MoleyMick Sun 30-Jun-13 10:53:56

Goodness. Storm in a teacup springs to mind.
Man was grumpy and a bit rude, OP shouldn't have gone up to him. We all make mistakes. I don't see the need for all the lectures and rage on the thread. OP said in her first post she was prepared to accept she was in the wrong.

Tabliope Sun 30-Jun-13 10:54:47

That's not how you described it though Beatrix - you said you sent your DS over to him to apologise. What were you thinking allowing your DS wandering about the queue? He should have been kept with you in the first place. Where were the two younger ones in all this? Garlic summed it up exactly - you should have apologised immediately and offered to pay for the croissant and then left it - even if the man had said what he did but you annoyed him and annoyed him and annoyed him. I think he's right in that you need to control your children. You're responsible for them and you weren't. The three year old was wandering around (he was two ahead of where you were in the queue). As others have said making your DS apologise to him and expecting the man to respond to this is trying to engage the man in your parenting and people don't want to be bothered. You should have apologised so that there was minimum fuss and disturbance to the man.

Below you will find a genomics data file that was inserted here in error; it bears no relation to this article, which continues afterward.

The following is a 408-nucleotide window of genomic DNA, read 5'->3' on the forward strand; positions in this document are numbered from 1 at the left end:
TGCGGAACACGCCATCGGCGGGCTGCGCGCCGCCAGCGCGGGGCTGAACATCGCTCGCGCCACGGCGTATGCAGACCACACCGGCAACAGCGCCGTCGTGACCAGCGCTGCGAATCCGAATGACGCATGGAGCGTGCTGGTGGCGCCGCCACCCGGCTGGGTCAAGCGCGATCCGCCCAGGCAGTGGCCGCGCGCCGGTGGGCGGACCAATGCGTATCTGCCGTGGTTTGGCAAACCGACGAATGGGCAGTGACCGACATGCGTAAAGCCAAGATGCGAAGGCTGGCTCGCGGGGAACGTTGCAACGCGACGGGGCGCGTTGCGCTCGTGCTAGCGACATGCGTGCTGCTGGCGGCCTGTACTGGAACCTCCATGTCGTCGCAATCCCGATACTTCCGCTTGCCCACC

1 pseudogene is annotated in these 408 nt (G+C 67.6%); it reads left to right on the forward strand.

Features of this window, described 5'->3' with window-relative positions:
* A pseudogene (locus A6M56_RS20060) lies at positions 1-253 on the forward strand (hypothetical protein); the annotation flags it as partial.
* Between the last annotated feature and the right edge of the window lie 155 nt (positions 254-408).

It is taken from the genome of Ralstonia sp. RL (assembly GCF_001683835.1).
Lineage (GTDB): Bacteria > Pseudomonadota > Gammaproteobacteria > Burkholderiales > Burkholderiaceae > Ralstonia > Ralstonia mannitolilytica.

Bowlersarm Sun 30-Jun-13 10:57:11

grin @ I'm going to return to the nice quiet pushchair and breastfeeding threads now

That's like me OP, i go and wonder round baby name threads when it gets too annoying and sparky in AIBU.

At least you had the balls to start the thread.

TartinaTiara Sun 30-Jun-13 10:58:21

So, OP is finding it difficult to manage 3 children under 4, so 3yo wanders off. Understandable, but not entirely unpredictable. Could've been avoided.

3yo touches man's croissant. Again, understandable, and entirely predictable. 3yo's touch everything. OP will know this, having a 3yo.

Man not particularly chuffed about having breakfast messed about by 3yo. Can't blame him for this, on account of y'know, 3yo's touch everything, and not everything they touch is something you'd want in your mouth.